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The idealized transfer function of an impactor, i.e. the deposition efficiency as function of particle size, can be described by means of a step-function at particle size d 50. Real impactors exhibit a deposition characteristic, i.e. their transfer function deviates from the idealized transfer function. Impactor transfer functions are often plotted as function of.

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A.3.3 Determination of Particle Size Distributions For the determination of particle size distributions multiple impactors are operated in series. A device like this is called a cascade or multi-stage impactor. In a cascade impactor, the cut-off-diameter is decreased from stage to stage. For complete deposition of the small particles, down-stream of the last impactor stage, a backup filter is utilized. Each stage is equipped with an exchangeable impaction plate. The particle mass / number deposited in each stage is determined gravimetrically, chemically or optically. From these particle masses / numbers, the particle size distribution can be reconstructed if the transfer functions of the different stages are known.

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To decrease the cut-off diameter from stage to stage is achieved by a) decreasing the nozzle diameters (increase in particle/air velocity) b) and/or decreasing the number of nozzles c) and/or decreasing the pressure (increase in slip correction).

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B. Particle Size - Differential Mobility Analyzer B.1 Electric Mobility Electrically charged particles move in an electric field according to their electrical mobility. The electrical mobility Z P of a particle with a certain electric charge is defined to (given in [cm 2 /Vs]): With v e derived analog to the sedimentation velocity The electrical mobility depends mainly on the particle size and electrical charge. The smaller the particle the higher is the electrical mobility. The higher the electrical charge the higher is the electrical mobility. n = number of charges e = elementary charge B = particle mobility (“velocity per unit force”)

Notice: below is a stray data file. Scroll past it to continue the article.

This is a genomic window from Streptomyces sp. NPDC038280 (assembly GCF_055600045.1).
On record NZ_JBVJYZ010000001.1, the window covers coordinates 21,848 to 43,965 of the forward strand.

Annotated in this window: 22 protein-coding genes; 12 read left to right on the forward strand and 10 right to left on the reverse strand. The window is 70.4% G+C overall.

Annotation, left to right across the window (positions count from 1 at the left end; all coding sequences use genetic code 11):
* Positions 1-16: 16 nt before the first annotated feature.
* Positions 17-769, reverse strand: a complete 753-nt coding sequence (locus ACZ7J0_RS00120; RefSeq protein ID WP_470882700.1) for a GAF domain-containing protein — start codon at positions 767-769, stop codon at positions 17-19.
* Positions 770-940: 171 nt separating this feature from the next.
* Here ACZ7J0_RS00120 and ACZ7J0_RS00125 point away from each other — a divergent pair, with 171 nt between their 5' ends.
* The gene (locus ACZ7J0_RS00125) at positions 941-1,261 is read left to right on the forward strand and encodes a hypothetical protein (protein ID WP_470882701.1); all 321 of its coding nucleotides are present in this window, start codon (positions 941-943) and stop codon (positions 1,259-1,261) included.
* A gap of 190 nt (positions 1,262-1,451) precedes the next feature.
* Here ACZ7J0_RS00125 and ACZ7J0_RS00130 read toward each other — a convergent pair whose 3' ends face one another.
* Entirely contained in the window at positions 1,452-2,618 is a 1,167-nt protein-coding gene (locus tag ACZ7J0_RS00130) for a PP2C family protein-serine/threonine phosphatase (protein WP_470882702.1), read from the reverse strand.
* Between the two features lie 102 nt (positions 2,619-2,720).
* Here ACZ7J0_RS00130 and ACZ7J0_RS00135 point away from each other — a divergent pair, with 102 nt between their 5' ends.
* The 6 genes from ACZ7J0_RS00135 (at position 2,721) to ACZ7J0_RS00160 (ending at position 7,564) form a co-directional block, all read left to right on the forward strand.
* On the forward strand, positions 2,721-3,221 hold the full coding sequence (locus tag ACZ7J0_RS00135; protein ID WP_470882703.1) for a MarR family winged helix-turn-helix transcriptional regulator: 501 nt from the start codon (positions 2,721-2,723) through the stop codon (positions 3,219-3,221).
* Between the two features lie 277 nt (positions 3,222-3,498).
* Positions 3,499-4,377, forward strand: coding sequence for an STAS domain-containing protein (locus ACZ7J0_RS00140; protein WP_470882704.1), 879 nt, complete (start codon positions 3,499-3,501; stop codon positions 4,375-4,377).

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B.2. Functioning Assumption: All particles carry only one electrical charge. The electrical mobility is than only a function of the particle size in case of constant temperature and pressure. Example: An electrically charged polydisperse aerosol is led through a plate capacitor. Electrically charged particles are separated and deposited according their size.

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Plate mobility analyzer: aerosol sheath air

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Theory of a plate mobility analyzer: The most simple mobility analyzer is a plate capacitor. A laminar particle-free sheath air flow Q sh is led through the capacitor (x- direction). An electric field is put between the plates (z-direction). The aerosol flow Q A (x-direction) is fed into the capacitor close to one plate. The particle velocity in z-direction is defined to: The particle velocity in x-direction is given to:

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with The electrical mobility for a certain deposition place is given to: w = width of the capacitor d = distance between plates The voltage to select a certain mobility can be calculated by: